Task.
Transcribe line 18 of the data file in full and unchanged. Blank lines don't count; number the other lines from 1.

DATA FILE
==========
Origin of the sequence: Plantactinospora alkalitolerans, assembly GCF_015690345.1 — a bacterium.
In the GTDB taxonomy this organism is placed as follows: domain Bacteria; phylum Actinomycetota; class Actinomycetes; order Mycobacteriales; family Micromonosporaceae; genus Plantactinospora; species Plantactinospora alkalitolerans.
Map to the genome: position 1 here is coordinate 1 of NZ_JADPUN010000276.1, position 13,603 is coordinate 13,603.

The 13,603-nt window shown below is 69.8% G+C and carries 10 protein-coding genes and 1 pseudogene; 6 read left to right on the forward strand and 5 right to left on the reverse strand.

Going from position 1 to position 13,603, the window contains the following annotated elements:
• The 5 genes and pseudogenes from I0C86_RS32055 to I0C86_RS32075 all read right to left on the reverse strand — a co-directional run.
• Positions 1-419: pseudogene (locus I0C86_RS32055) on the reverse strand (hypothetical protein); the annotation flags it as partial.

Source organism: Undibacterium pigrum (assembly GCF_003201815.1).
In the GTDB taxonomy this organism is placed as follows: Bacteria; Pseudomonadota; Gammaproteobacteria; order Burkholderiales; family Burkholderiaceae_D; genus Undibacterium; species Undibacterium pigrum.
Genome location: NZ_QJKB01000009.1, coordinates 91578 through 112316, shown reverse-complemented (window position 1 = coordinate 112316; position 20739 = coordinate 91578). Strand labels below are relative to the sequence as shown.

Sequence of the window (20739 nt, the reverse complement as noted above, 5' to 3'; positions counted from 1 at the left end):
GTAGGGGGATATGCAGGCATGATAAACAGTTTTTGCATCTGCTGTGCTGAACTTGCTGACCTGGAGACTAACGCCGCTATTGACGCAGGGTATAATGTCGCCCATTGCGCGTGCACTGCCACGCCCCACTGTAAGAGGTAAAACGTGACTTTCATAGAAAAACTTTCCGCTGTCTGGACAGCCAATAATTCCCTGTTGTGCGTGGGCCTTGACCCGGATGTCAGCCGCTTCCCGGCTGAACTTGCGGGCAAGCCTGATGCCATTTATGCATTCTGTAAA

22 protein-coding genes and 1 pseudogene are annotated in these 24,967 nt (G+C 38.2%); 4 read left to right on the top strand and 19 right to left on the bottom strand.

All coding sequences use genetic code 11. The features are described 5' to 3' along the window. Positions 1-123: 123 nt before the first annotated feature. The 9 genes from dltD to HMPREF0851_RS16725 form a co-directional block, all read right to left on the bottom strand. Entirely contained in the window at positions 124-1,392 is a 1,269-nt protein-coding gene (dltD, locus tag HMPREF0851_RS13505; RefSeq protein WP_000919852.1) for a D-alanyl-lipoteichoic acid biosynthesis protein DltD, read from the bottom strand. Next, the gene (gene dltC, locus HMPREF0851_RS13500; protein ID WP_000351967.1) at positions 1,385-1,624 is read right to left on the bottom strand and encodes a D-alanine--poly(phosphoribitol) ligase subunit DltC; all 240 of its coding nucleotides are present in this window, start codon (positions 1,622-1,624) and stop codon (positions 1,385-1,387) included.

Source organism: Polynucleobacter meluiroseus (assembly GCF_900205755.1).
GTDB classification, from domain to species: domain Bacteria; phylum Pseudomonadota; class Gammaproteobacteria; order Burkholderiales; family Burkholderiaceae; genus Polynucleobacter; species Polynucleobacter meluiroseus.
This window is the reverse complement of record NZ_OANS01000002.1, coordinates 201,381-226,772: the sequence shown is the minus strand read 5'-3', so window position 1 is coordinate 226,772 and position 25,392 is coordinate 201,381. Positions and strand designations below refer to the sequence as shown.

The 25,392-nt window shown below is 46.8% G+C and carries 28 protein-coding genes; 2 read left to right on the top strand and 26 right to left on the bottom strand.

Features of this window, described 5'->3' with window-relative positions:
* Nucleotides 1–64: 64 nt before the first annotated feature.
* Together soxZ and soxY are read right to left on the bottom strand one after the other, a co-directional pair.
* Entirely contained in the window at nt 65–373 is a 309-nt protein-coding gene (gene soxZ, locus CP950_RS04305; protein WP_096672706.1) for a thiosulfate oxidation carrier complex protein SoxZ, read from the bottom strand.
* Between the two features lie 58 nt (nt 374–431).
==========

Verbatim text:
The 25,392-nt window shown below is 46.8% G+C and carries 28 protein-coding genes; 2 read left to right on the top strand and 26 right to left on the bottom strand.